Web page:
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The Financial Conduct Authority (FCA), the UK's financial watchdog, claims to have 50 current investigations into cryptocurrency business operators, including criminal probes. The agency also revealed that it investigated 300 cases relating to unregulated crypto asset enterprises over the course of six months, from September 2021 to September 2022, noting that a number of those cases could be tied to fraudulent operations. The FCA also revealed that it has received 16,400 inquiries regarding potential crypto frauds, up 33% from the same period in 2020.

 Consumers reported 4,300 possible crypto frauds on the FCA's ScamSmart website over the six-month period ending in September last year. This greatly outnumbered the 1,600 reports for the next most common type of pension transfer fraud, according to the authority. Crypto fraud checks on the FCA's ScamSmart tool increased by 49% in the six months leading up to September 2021, according to FCA data.

 "When it comes to investing, consumers need to feel confident, and the data we've released today demonstrates how common frauds are. Before investing, make sure you know who you're dealing with, that they're FCA-approved, and that you've done your homework to understand the dangers involved "In a statement, FCA markets executive director Sarah Pritchard said. The FCA keeps track of some 250 companies that "appear to be engaged in crypto-asset activity that is not registered with the FCA for anti-money laundering purposes."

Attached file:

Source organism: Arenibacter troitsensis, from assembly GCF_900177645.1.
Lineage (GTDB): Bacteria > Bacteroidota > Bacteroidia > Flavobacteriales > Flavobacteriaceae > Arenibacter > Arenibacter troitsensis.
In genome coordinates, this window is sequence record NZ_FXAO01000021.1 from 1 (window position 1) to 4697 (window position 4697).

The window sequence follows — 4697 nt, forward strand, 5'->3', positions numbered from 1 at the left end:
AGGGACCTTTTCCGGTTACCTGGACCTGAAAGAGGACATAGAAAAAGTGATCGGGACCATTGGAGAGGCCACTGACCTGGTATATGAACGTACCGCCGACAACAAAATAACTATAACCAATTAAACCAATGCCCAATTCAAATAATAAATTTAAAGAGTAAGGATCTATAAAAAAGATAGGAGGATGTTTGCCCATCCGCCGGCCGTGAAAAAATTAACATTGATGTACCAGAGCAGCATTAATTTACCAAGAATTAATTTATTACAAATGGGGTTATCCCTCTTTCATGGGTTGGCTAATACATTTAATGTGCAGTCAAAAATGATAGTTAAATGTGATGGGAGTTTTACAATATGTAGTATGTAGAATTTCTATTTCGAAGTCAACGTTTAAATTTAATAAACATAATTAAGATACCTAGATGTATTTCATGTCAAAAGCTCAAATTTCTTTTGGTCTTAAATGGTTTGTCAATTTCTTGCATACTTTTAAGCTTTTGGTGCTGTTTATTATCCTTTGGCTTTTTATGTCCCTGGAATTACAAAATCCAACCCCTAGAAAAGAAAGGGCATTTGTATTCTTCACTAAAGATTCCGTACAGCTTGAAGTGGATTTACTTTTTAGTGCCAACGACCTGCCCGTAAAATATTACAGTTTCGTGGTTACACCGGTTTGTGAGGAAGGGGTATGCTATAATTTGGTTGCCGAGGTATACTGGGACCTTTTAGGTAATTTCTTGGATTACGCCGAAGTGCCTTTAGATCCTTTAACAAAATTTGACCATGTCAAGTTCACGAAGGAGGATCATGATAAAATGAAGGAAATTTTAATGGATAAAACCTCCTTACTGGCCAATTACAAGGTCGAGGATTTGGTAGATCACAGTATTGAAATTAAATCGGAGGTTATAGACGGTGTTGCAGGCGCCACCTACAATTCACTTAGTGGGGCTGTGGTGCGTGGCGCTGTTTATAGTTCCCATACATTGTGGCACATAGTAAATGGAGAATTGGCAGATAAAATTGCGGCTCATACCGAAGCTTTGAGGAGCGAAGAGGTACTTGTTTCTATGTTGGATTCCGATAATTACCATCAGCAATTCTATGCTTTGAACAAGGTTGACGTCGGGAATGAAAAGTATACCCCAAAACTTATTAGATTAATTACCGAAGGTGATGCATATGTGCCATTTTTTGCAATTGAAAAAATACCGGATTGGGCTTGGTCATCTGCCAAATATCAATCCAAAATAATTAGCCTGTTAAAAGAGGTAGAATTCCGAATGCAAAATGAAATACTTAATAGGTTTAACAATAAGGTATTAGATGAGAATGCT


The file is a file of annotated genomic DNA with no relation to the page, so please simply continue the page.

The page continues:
While the FCA plays a limited role in crypto firm registration for anti-money laundering purposes, it has no authority over crypto assets. Unsuspecting customers have been enticed to invest in crypto tokens that have been released without due diligence.

 Cryptocurrencies' opaque nature also makes it difficult for regulators to utilise traditional enforcement tactics to decrease the risk of consumer harm. The FCA has already cautioned (via Investment Week) that its current toolset is less successful than traditional financial products in keeping the crypto market in check.

 Susannah Streeter, a senior investing and markets analyst at Hargreaves Lansdown, believes that tools like the watchdog's ScamSmart campaign can help educate customers about fraud strategies and safeguard them.

 "Rather than just flashing the warning lights about the number of people being enticed into unsafe crypto investments and frauds," Streeter told Reuters, "the financial watchdog is now being a lot stricter on banning dubious enterprises from entering the market."